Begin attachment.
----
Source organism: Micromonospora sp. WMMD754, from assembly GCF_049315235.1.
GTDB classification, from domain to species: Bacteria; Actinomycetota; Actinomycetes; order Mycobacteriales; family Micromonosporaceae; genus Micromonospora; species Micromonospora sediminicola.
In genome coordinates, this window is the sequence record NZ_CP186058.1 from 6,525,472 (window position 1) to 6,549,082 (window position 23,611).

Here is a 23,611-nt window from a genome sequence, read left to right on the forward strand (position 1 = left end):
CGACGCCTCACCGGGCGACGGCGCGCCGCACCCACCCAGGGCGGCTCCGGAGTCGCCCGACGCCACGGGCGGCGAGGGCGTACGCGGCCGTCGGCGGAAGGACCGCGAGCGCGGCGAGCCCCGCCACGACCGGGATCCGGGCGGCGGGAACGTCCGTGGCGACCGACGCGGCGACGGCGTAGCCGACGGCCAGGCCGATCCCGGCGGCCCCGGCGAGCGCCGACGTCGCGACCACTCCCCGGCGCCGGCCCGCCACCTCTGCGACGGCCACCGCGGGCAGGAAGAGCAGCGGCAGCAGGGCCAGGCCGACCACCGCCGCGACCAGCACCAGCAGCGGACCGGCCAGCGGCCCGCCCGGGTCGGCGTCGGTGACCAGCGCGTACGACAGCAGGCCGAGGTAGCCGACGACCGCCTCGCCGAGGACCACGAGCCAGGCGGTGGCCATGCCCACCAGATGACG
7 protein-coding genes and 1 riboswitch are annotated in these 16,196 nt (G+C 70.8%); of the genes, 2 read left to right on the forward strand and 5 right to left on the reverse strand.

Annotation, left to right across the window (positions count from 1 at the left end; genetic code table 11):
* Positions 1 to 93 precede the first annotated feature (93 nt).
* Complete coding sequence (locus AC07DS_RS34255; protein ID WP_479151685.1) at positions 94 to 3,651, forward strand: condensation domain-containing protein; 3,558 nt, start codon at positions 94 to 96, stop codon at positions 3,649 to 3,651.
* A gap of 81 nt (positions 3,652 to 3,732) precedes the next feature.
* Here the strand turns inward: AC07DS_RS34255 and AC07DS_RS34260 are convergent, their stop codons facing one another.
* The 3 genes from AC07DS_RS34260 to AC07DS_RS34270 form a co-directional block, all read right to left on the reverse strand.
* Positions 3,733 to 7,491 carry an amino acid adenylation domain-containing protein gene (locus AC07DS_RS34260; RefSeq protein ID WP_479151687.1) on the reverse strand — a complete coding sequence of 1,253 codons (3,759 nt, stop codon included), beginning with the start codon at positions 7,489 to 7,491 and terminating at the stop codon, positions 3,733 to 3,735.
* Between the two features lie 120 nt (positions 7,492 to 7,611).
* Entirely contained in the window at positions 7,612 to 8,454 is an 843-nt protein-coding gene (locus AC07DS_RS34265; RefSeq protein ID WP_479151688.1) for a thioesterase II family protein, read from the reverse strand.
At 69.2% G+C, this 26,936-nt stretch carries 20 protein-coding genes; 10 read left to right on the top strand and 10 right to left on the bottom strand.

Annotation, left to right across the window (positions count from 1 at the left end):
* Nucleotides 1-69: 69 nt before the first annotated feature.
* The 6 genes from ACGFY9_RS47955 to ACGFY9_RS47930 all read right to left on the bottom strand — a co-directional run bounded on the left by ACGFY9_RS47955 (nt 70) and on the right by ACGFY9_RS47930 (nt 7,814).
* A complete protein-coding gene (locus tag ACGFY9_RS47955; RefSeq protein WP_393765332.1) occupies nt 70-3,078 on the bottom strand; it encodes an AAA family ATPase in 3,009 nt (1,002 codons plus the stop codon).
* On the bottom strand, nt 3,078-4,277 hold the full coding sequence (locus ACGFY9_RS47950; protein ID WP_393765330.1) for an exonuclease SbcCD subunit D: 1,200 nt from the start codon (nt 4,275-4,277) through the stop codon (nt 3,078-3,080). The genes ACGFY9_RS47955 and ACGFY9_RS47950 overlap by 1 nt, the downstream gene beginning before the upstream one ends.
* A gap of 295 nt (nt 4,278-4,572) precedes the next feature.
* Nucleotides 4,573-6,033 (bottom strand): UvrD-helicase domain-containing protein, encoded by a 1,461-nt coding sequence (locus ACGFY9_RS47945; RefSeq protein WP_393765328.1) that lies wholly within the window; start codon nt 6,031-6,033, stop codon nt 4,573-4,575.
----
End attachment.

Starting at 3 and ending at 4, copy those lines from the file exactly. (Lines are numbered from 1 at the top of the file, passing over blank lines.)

In genome coordinates, this window is the sequence record NZ_CP186058.1 from 6,525,472 (window position 1) to 6,549,082 (window position 23,611).

Here is a 23,611-nt window from a genome sequence, read left to right on the forward strand (position 1 = left end):